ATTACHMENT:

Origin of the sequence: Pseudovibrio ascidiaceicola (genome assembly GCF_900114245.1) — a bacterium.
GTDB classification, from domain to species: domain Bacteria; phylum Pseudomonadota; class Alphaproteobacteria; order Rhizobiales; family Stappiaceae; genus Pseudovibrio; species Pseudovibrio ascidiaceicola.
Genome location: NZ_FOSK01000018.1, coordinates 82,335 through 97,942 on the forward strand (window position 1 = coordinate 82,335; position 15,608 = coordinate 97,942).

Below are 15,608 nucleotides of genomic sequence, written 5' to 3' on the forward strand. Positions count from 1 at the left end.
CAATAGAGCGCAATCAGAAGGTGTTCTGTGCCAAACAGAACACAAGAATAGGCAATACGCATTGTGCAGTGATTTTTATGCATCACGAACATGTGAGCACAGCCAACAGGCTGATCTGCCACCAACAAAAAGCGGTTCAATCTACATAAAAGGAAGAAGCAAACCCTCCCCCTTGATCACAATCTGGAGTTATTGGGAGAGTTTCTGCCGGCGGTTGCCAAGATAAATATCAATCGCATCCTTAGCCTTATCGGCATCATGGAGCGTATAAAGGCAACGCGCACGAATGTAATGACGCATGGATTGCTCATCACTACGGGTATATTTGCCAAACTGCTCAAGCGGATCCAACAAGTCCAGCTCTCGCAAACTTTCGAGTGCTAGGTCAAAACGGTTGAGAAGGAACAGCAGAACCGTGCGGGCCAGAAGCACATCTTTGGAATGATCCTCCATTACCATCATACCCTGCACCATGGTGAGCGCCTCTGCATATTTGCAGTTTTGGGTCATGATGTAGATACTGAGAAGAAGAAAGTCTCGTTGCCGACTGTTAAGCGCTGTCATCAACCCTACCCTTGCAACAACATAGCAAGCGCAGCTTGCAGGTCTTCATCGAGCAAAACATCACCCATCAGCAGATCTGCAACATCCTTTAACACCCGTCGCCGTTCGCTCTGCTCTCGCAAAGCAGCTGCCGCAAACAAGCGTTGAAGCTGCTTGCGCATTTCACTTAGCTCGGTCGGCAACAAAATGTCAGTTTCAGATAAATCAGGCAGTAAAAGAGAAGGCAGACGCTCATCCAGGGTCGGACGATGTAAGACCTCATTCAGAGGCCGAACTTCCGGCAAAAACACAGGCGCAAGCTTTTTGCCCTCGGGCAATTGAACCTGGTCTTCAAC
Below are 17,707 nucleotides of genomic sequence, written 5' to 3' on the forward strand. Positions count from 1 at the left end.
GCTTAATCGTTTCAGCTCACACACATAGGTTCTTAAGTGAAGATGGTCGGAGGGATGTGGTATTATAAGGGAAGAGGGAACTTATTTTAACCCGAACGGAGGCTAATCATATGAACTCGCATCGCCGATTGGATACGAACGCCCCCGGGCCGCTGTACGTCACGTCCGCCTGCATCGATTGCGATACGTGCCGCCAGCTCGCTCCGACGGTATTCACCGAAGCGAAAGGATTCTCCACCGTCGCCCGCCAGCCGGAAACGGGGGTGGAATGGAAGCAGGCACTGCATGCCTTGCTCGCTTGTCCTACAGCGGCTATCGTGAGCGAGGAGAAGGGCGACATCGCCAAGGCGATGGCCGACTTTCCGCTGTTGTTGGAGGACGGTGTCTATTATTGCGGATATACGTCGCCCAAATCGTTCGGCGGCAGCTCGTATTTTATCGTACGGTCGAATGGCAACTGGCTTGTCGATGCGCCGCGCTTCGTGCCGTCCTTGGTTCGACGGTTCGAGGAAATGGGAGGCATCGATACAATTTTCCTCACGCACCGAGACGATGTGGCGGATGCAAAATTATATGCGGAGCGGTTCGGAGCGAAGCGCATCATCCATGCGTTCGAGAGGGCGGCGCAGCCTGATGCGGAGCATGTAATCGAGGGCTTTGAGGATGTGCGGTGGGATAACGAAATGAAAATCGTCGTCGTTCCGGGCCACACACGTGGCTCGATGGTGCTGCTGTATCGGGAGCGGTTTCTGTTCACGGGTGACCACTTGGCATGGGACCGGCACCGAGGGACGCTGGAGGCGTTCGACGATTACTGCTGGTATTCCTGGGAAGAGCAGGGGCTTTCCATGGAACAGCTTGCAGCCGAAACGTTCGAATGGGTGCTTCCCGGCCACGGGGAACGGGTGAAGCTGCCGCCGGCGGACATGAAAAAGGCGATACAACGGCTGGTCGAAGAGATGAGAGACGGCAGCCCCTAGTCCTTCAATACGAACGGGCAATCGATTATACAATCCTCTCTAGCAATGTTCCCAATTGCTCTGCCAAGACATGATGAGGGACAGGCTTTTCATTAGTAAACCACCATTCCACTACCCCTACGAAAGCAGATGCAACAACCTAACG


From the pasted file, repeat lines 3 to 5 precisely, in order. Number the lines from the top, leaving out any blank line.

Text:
Genome location: NZ_FOSK01000018.1, coordinates 82,335 through 97,942 on the forward strand (window position 1 = coordinate 82,335; position 15,608 = coordinate 97,942).

Below are 15,608 nucleotides of genomic sequence, written 5' to 3' on the forward strand. Positions count from 1 at the left end.
CAATAGAGCGCAATCAGAAGGTGTTCTGTGCCAAACAGAACACAAGAATAGGCAATACGCATTGTGCAGTGATTTTTATGCATCACGAACATGTGAGCACAGCCAACAGGCTGATCTGCCACCAACAAAAAGCGGTTCAATCTACATAAAAGGAAGAAGCAAACCCTCCCCCTTGATCACAATCTGGAGTTATTGGGAGAGTTTCTGCCGGCGGTTGCCAAGATAAATATCAATCGCATCCTTAGCCTTATCGGCATCATGGAGCGTATAAAGGCAACGCGCACGAATGTAATGACGCATGGATTGCTCATCACTACGGGTATATTTGCCAAACTGCTCAAGCGGATCCAACAAGTCCAGCTCTCGCAAACTTTCGAGTGCTAGGTCAAAACGGTTGAGAAGGAACAGCAGAACCGTGCGGGCCAGAAGCACATCTTTGGAATGATCCTCCATTACCATCATACCCTGCACCATGGTGAGCGCCTCTGCATATTTGCAGTTTTGGGTCATGATGTAGATACTGAGAAGAAGAAAGTCTCGTTGCCGACTGTTAAGCGCTGTCATCAACCCTACCCTTGCAACAACATAGCAAGCGCAGCTTGCAGGTCTTCATCGAGCAAAACATCACCCATCAGCAGATCTGCAACATCCTTTAACACCCGTCGCCGTTCGCTCTGCTCTCGCAAAGCAGCTGCCGCAAACAAGCGTTGAAGCTGCTTGCGCATTTCACTTAGCTCGGTCGGCAACAAAATGTCAGTTTCAGATAAATCAGGCAGTAAAAGAGAAGGCAGACGCTCATCCAGGGTCGGACGATGTAAGACCTCATTCAGAGGCCGAACTTCCGGCAAAAACACAGGCGCAAGCTTTTTGCCCTCGGGCAATTGAACCTGGTCTTCAAC